Weekly Investment Update
6 September to 13 September 2017

All the latest news including the European Central Bank and the US Federal Reserve.

The European Central Bank (ECB)
Following the European Central Bank’s (ECB) September meeting, President Mario Draghi indicated that the Bank’s plan to start scaling back its quantitative easing programme would be announced in October. President Mario Draghi also said interest rates would be kept at current levels while the programme winds down.

He failed to offer any details about the timing or level of tapering, yet stated the Bank’s plans for the order of policy normalisation have not changed and it will not raise interest rates until well after asset purchases finish. We think the ECB is unlikely to simply stop its €60bn a month bond buying programme, and is more than likely to reduce it, depending on the conditions of the economy.

Inflation expectations for 2018 and 2019 were reduced even further below the ECB’s 2% target. Positively, the euro is up about 15% on the dollar so far this year, while noting that the underlying strength of the economy would ultimately lead inflation back towards target. The ECB will not want to do anything to hinder the decent recovery currently seen in Europe.

This should be viewed as positive for anyone holding European equities, also appreciation of the euro is good. We think it is likely that the currency will continue to appreciate against sterling and the dollar.

The USA Federal Reserve (Fed)
The resignation this week of the vice-chair of the Federal Reserve (Fed) Board of Governors – Stanley Fischer means there will be four vacancies at the central bank, meaning US President Donald Trump has significant scope to reshape the committee. There could also be a fifth when its chair Janet Yellen term expires next year in February – although her future has not yet been confirmed.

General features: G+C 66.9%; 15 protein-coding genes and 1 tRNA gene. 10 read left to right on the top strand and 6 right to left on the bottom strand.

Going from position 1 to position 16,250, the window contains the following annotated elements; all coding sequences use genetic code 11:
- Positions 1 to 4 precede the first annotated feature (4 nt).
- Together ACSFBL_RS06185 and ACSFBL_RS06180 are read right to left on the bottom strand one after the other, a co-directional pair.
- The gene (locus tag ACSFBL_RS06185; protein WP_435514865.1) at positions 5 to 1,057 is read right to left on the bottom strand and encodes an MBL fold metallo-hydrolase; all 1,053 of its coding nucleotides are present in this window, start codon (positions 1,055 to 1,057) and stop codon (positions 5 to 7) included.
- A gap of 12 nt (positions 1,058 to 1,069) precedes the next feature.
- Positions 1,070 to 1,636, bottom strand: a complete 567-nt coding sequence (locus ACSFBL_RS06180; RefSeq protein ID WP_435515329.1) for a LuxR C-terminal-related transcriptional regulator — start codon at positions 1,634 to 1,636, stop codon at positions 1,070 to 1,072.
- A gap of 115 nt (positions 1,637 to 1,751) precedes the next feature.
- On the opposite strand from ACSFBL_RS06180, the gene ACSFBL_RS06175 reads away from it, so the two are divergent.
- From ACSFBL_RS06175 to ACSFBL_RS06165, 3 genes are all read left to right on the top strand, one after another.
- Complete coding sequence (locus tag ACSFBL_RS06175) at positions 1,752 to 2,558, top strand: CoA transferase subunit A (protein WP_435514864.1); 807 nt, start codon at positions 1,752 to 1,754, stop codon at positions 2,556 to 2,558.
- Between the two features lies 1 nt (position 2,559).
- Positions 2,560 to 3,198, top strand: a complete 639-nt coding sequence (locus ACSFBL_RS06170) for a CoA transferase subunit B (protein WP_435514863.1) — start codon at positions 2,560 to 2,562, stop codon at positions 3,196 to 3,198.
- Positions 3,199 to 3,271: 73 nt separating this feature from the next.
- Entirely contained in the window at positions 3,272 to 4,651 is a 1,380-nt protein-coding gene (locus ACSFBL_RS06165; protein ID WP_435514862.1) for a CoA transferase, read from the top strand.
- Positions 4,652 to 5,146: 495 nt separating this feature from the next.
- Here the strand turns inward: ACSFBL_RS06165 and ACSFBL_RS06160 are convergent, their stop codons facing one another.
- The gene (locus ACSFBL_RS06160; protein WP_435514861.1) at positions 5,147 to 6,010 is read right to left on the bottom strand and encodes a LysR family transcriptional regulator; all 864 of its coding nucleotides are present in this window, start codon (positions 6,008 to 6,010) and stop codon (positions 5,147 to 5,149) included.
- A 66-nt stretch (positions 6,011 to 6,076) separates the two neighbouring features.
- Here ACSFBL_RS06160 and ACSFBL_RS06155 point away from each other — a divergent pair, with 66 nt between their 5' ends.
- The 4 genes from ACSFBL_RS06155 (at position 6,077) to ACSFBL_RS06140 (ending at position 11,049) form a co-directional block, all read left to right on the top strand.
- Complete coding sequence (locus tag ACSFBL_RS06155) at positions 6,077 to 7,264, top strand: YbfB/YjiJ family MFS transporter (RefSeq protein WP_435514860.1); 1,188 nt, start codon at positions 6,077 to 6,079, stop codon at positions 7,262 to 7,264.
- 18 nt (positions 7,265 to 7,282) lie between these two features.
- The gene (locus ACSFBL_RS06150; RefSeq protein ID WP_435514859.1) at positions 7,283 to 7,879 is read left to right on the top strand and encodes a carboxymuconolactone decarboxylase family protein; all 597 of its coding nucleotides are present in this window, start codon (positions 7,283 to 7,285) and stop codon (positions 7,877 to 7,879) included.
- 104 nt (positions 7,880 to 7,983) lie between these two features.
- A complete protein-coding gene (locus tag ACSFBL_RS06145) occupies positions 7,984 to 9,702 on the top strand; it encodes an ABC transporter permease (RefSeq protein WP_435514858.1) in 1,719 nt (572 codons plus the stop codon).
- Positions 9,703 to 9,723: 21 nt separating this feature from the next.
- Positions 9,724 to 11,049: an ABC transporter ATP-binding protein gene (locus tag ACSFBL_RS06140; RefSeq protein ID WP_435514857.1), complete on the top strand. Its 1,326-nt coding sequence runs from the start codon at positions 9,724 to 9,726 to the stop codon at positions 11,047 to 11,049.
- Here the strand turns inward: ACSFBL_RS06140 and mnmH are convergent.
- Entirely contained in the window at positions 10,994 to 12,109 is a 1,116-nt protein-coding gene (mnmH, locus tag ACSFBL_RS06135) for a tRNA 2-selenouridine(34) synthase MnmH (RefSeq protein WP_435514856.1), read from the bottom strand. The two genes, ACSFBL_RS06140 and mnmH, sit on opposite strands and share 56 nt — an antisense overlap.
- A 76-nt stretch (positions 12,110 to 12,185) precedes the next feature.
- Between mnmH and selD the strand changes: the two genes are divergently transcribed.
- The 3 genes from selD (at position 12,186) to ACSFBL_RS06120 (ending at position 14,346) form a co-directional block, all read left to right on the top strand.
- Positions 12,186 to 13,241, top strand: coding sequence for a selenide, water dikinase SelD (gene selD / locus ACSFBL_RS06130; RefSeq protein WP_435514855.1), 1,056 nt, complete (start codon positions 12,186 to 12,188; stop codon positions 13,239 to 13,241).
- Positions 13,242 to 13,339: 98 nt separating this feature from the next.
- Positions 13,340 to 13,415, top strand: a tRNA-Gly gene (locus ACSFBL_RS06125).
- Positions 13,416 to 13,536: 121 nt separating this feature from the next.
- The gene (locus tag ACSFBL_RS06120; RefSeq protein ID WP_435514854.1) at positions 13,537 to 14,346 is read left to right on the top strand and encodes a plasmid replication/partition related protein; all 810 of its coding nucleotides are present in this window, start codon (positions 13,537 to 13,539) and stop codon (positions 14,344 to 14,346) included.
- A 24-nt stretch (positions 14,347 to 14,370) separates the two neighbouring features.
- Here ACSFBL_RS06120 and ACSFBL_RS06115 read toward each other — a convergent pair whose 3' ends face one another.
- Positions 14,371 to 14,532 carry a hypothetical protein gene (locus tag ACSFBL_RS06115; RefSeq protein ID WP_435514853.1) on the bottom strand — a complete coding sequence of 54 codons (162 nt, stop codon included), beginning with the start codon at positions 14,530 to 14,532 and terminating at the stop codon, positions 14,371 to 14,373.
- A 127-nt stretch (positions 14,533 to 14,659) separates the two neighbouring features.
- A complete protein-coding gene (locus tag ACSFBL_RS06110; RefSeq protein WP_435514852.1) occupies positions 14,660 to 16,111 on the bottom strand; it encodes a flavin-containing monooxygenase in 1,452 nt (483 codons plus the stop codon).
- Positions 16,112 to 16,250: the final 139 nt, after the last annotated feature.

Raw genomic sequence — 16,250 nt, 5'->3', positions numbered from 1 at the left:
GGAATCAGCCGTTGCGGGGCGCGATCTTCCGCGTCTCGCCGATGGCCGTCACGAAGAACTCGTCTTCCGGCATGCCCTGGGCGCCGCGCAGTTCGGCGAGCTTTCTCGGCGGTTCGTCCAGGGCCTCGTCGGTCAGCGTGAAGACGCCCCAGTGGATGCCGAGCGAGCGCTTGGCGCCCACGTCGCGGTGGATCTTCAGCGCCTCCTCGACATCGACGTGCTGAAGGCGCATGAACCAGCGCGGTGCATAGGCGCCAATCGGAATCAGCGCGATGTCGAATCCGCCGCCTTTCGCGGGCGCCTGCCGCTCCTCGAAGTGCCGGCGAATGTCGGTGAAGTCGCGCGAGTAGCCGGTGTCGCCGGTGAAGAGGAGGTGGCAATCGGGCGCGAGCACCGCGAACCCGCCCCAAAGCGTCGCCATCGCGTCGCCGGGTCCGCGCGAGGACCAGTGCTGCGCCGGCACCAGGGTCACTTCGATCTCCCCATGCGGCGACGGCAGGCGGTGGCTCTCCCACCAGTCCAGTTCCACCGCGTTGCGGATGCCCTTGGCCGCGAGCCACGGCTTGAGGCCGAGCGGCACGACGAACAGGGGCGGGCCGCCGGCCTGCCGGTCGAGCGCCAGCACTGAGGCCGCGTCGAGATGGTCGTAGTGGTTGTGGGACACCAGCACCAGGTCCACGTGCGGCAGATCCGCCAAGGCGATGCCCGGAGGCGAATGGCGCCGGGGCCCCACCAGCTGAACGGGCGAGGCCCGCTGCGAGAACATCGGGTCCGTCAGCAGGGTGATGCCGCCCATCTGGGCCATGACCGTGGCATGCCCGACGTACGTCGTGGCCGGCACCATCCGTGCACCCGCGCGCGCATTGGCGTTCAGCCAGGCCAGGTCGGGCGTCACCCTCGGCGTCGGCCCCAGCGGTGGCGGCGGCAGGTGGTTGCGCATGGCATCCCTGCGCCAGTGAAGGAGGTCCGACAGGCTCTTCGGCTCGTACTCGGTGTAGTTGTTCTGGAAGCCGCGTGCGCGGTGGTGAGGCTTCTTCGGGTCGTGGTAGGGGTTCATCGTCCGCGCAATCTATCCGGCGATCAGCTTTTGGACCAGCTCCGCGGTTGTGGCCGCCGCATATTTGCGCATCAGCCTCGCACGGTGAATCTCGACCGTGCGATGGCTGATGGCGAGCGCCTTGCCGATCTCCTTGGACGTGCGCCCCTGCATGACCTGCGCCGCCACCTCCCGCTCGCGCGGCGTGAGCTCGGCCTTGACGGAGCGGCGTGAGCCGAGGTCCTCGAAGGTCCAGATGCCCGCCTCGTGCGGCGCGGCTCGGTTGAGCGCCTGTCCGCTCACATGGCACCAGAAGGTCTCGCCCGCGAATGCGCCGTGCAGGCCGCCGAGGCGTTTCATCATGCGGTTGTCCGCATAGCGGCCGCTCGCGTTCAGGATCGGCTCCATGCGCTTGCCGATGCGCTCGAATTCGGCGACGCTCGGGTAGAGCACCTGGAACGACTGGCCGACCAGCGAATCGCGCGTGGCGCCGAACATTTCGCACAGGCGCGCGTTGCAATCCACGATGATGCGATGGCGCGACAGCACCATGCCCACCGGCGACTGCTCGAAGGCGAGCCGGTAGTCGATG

Trump is keen to see the Fed adopt a business-friendly light approach to regulation, in line with his own political agenda, alongside a growth-orientated monetary policy of low interest rates. This turnover of personnel is unprecedented and comes at a critical time for monetary policy. The direction of Fed policy is hugely important to markets and big changes could alter the dynamics of the market.

Whatever changes we see at the Fed Blenheim Global Assets think long term it is unlikely to be deterred from its broad commitment to a gradual tightening of monetary policy.

Summary
The global economy is in a synchronised growth phase, the likes of which we have not seen in this current cycle until recently. Most economic indicators – including purchasing manager indices, survey data, consumer confidence and unemployment levels – show healthy economies around most of the world, which has resulted in global GDP growth reaching 3.8%, its fastest pace for seven years. This improvement in fundamentals has produced a strong rebound in business confidence and corporate profits, which has led a recovery in capital expenditures.

Markets have been exceptionally benign of late but that (probably) won’t go on forever. If history is any guide then a setback is overdue – implied volatility is bouncing off all-time lows and this is the third longest period between falls of over 3% for the S&P 500 since World War II. There are various serious risks out there that could trigger a correction, particularly around geopolitics and central bank policy, but there has always been something to worry about throughout history so any such setback should not come as a surprise and would probably be healthy for the longer term. Indeed there were plenty of negative events in the last year that could have reasonably been expected to prompt a correction, but instead markets have continued to climb the wall of worry, much to the surprise of most investors. We have always stressed the difficulty of market timing around particular events or risks, instead encouraging a longer investment horizon, and this recent phase certainly supports that. It is important to stay invested.

The Markets

  • Oil prices rose 2% on the week with Brent at USD 53.9
  • Gold rose 1.9 % to 1347, its third week of gains
  • Risk appetite returns as treasuries retreat, stocks advance
  • Apple set to launch the iPhone 8 and X models this week
  • Hurricane Irma devastates the Caribbean and Florida